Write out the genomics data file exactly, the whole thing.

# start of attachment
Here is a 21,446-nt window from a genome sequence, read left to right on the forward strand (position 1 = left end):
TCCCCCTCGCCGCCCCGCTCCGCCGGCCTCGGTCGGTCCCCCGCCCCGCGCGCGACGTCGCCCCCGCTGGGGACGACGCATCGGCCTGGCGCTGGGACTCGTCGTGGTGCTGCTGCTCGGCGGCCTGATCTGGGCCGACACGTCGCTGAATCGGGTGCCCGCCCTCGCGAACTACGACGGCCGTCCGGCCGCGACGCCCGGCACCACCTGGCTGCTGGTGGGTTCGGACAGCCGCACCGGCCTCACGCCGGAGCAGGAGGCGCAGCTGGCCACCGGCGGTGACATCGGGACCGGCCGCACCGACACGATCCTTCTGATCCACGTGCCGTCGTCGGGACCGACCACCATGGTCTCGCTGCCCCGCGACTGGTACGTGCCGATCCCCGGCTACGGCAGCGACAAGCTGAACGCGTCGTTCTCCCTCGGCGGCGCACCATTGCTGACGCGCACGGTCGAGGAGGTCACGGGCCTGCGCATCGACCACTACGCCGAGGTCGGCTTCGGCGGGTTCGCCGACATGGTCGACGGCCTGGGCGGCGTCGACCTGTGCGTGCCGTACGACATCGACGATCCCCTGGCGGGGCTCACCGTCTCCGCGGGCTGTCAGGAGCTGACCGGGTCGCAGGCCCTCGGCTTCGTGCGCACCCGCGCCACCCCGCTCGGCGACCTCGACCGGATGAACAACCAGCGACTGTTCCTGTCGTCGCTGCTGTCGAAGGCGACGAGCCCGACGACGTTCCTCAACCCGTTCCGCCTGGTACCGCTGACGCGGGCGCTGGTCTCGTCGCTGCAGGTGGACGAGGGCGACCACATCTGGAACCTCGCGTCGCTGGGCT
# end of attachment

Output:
Here is a 21,446-nt window from a genome sequence, read left to right on the forward strand (position 1 = left end):
TCCCCCTCGCCGCCCCGCTCCGCCGGCCTCGGTCGGTCCCCCGCCCCGCGCGCGACGTCGCCCCCGCTGGGGACGACGCATCGGCCTGGCGCTGGGACTCGTCGTGGTGCTGCTGCTCGGCGGCCTGATCTGGGCCGACACGTCGCTGAATCGGGTGCCCGCCCTCGCGAACTACGACGGCCGTCCGGCCGCGACGCCCGGCACCACCTGGCTGCTGGTGGGTTCGGACAGCCGCACCGGCCTCACGCCGGAGCAGGAGGCGCAGCTGGCCACCGGCGGTGACATCGGGACCGGCCGCACCGACACGATCCTTCTGATCCACGTGCCGTCGTCGGGACCGACCACCATGGTCTCGCTGCCCCGCGACTGGTACGTGCCGATCCCCGGCTACGGCAGCGACAAGCTGAACGCGTCGTTCTCCCTCGGCGGCGCACCATTGCTGACGCGCACGGTCGAGGAGGTCACGGGCCTGCGCATCGACCACTACGCCGAGGTCGGCTTCGGCGGGTTCGCCGACATGGTCGACGGCCTGGGCGGCGTCGACCTGTGCGTGCCGTACGACATCGACGATCCCCTGGCGGGGCTCACCGTCTCCGCGGGCTGTCAGGAGCTGACCGGGTCGCAGGCCCTCGGCTTCGTGCGCACCCGCGCCACCCCGCTCGGCGACCTCGACCGGATGAACAACCAGCGACTGTTCCTGTCGTCGCTGCTGTCGAAGGCGACGAGCCCGACGACGTTCCTCAACCCGTTCCGCCTGGTACCGCTGACGCGGGCGCTGGTCTCGTCGCTGCAGGTGGACGAGGGCGACCACATCTGGAACCTCGCGTCGCTGGGCT